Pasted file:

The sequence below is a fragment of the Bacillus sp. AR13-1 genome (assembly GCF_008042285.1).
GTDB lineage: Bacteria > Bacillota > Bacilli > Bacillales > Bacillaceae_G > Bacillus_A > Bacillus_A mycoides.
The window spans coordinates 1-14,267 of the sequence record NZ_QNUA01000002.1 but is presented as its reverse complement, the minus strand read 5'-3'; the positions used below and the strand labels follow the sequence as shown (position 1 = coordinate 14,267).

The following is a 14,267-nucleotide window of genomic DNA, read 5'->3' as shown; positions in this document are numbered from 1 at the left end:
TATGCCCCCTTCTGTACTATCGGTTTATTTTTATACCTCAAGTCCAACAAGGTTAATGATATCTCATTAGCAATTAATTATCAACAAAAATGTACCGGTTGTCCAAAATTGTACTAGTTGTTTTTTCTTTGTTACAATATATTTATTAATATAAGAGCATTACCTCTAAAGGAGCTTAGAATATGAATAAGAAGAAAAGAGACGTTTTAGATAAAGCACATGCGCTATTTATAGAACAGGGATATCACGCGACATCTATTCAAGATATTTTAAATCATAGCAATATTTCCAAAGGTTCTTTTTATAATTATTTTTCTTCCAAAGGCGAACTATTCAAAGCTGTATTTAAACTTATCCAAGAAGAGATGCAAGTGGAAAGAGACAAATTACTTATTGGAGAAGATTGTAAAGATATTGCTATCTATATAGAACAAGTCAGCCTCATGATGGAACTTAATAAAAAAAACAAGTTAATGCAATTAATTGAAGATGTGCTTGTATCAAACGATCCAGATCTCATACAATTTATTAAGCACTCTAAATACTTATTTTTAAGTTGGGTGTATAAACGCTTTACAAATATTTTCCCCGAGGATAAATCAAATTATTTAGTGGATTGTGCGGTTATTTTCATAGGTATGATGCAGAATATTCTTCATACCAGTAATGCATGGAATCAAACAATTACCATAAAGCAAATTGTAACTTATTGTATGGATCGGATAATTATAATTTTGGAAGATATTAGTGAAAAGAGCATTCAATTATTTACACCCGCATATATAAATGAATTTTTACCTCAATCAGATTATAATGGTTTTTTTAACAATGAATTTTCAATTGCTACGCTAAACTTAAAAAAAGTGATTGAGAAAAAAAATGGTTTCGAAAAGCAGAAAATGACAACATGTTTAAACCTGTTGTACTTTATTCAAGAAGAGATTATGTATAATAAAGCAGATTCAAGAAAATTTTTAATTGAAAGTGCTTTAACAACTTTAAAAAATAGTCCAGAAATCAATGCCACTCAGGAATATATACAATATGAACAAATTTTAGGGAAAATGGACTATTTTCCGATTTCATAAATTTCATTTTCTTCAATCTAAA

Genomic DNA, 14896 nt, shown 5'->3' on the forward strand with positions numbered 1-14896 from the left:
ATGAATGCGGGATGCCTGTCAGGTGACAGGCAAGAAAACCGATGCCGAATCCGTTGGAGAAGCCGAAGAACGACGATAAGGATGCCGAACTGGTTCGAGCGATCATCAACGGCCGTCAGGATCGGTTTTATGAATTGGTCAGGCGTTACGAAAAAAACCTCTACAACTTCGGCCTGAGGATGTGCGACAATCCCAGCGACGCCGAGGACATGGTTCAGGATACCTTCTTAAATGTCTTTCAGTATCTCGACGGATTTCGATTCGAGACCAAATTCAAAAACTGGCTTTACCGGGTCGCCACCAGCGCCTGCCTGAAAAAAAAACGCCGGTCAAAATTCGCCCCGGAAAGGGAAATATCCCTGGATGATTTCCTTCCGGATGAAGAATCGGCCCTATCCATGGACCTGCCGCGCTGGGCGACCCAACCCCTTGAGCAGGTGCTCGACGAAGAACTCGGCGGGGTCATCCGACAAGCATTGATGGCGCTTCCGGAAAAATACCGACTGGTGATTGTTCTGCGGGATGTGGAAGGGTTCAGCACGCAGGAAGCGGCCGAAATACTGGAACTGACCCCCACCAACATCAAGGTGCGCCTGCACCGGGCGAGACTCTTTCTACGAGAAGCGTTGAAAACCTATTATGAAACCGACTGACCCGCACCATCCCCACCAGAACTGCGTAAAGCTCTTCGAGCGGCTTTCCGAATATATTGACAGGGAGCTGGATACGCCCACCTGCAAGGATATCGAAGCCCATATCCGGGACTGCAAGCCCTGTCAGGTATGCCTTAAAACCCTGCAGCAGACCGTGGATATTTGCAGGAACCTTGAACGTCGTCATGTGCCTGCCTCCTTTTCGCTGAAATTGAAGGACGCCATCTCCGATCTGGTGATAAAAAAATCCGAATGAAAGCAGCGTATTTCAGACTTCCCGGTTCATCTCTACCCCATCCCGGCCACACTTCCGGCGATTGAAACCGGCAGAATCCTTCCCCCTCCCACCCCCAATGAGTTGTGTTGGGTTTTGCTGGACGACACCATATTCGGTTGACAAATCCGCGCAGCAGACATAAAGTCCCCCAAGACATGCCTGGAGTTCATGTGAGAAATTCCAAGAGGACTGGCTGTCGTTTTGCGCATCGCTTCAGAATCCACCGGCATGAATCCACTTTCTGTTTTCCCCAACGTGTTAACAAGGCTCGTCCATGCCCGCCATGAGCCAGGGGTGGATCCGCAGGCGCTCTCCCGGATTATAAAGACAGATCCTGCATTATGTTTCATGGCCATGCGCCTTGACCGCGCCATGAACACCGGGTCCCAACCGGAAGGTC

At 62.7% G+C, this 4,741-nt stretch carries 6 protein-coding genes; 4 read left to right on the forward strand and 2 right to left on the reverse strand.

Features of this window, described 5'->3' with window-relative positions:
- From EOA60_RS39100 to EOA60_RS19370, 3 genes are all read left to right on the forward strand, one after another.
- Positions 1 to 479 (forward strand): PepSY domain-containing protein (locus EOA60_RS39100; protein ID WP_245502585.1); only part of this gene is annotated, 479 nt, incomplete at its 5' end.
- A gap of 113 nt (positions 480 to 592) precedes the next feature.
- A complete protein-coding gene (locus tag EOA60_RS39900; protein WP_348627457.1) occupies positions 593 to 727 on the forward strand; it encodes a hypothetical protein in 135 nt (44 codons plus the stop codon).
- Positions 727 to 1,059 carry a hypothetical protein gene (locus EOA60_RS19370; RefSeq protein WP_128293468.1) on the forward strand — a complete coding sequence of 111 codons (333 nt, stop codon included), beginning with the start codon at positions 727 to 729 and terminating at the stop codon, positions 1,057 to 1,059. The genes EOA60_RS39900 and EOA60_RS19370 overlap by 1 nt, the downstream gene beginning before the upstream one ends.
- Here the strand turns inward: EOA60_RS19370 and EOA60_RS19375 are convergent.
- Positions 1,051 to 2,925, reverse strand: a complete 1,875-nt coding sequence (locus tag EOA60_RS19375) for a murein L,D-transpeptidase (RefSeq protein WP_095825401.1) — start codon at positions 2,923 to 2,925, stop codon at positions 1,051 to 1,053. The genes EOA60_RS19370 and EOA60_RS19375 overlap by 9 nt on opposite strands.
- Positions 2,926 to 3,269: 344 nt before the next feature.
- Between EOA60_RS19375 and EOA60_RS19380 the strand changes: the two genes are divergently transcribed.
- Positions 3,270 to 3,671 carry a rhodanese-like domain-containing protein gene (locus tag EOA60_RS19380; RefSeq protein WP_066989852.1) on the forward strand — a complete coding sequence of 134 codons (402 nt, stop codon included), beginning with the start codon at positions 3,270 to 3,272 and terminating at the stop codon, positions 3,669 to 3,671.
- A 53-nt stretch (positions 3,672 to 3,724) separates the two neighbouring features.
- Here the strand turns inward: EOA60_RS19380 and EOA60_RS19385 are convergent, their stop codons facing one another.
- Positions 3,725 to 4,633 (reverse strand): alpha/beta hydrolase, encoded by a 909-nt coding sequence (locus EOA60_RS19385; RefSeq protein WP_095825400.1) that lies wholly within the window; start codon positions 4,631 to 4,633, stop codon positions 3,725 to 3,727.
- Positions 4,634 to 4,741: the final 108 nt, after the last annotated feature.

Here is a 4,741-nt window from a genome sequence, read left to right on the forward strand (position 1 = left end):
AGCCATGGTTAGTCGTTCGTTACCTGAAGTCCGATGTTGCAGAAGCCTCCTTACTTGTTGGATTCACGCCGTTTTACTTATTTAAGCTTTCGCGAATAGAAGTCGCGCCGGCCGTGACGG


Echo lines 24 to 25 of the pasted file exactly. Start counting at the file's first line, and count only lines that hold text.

Here is a 4,741-nt window from a genome sequence, read left to right on the forward strand (position 1 = left end):
AGCCATGGTTAGTCGTTCGTTACCTGAAGTCCGATGTTGCAGAAGCCTCCTTACTTGTTGGATTCACGCCGTTTTACTTATTTAAGCTTTCGCGAATAGAAGTCGCGCCGGCCGTGACGG